Renamed Granite State
New Hampshire was renamed Granite State on 30 November 1904 to free the name "New Hampshire" for a newly authorized battleship (New Hampshire (BB-25).
Stationed in the Hudson River, Granite State continued training service throughout the years leading to World War I when State naval militia were practically the only trained and equipped men available to the Navy for immediate service. They were mustered into the Navy as National Naval Volunteers. Secretary of the Navy Josephus Daniels wrote in his Our Navy at War:
|“||"Never again will men dare ridicule the Volunteer, the Reservist, the man who in a national crisis lays aside civilian duty to become a soldier or sailor—they fought well. They died well. They have left in deeds and words a record that will be an inspiration to unborn generations."||”|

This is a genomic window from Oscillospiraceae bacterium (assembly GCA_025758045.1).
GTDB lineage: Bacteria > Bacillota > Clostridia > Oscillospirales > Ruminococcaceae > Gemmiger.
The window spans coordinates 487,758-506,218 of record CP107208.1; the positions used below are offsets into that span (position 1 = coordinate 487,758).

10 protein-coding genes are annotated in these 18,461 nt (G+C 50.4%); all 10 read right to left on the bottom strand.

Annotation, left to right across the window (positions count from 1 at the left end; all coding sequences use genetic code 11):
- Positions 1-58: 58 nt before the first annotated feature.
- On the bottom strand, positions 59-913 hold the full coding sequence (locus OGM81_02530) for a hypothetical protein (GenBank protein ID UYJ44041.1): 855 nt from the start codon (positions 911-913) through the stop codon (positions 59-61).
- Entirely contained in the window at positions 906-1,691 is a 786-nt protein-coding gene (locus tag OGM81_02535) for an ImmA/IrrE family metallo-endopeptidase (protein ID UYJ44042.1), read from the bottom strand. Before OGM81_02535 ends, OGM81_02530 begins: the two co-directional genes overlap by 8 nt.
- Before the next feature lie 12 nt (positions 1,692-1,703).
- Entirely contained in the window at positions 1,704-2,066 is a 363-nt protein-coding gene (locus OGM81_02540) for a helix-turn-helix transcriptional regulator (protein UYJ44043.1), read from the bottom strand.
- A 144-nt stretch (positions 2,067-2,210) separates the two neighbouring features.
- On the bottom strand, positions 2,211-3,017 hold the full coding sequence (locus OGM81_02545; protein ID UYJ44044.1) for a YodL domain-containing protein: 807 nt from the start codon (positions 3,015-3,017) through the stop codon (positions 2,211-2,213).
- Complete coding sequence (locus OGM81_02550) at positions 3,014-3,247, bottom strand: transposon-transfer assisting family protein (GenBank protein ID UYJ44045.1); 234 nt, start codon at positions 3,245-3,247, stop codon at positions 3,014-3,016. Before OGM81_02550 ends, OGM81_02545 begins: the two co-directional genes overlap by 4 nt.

Read more about this topic: USS New Hampshire (1864)
Famous quotes containing the words granite and/or state:
“For my part, I travel not to go anywhere, but to go. I travel for travels sake. The great affair is to move; to feel the needs and hitches of our life more nearly; to come down off this feather-bed of civilisation, and find the globe granite underfoot and strewn with cutting flints.”
—Robert Louis Stevenson (18501894)
“For I have learned, in whatsoever state I am, therewith to be content.”
—Bible: New Testament St. Paul, in Philippians, 4:11.